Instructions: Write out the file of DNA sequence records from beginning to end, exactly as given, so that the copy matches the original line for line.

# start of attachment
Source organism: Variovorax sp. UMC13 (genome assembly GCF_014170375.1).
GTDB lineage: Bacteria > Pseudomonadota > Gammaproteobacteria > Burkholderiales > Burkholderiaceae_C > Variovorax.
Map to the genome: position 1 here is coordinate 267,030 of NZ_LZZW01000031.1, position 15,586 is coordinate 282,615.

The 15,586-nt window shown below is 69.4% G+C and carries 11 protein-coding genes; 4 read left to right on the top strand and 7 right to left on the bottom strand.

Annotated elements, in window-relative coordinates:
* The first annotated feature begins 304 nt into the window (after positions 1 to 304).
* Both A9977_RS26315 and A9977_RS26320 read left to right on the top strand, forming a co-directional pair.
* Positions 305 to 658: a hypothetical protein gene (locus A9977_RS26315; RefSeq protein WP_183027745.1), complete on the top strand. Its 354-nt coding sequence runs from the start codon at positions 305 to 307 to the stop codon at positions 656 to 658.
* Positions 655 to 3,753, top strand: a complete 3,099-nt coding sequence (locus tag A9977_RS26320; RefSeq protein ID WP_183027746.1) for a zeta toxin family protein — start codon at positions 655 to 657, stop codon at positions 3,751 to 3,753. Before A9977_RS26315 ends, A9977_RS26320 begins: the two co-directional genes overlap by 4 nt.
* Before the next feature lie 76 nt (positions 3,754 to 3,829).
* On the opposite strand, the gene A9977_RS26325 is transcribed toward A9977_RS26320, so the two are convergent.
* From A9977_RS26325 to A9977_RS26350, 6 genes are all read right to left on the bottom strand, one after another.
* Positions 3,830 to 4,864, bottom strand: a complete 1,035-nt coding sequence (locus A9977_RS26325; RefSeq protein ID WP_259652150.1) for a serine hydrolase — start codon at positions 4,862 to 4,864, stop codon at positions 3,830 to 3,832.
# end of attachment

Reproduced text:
Source organism: Variovorax sp. UMC13 (genome assembly GCF_014170375.1).
GTDB lineage: Bacteria > Pseudomonadota > Gammaproteobacteria > Burkholderiales > Burkholderiaceae_C > Variovorax.
Map to the genome: position 1 here is coordinate 267,030 of NZ_LZZW01000031.1, position 15,586 is coordinate 282,615.

The 15,586-nt window shown below is 69.4% G+C and carries 11 protein-coding genes; 4 read left to right on the top strand and 7 right to left on the bottom strand.

Annotated elements, in window-relative coordinates:
* The first annotated feature begins 304 nt into the window (after positions 1 to 304).
* Both A9977_RS26315 and A9977_RS26320 read left to right on the top strand, forming a co-directional pair.
* Positions 305 to 658: a hypothetical protein gene (locus A9977_RS26315; RefSeq protein WP_183027745.1), complete on the top strand. Its 354-nt coding sequence runs from the start codon at positions 305 to 307 to the stop codon at positions 656 to 658.
* Positions 655 to 3,753, top strand: a complete 3,099-nt coding sequence (locus tag A9977_RS26320; RefSeq protein ID WP_183027746.1) for a zeta toxin family protein — start codon at positions 655 to 657, stop codon at positions 3,751 to 3,753. Before A9977_RS26315 ends, A9977_RS26320 begins: the two co-directional genes overlap by 4 nt.
* Before the next feature lie 76 nt (positions 3,754 to 3,829).
* On the opposite strand, the gene A9977_RS26325 is transcribed toward A9977_RS26320, so the two are convergent.
* From A9977_RS26325 to A9977_RS26350, 6 genes are all read right to left on the bottom strand, one after another.
* Positions 3,830 to 4,864, bottom strand: a complete 1,035-nt coding sequence (locus A9977_RS26325; RefSeq protein ID WP_259652150.1) for a serine hydrolase — start codon at positions 4,862 to 4,864, stop codon at positions 3,830 to 3,832.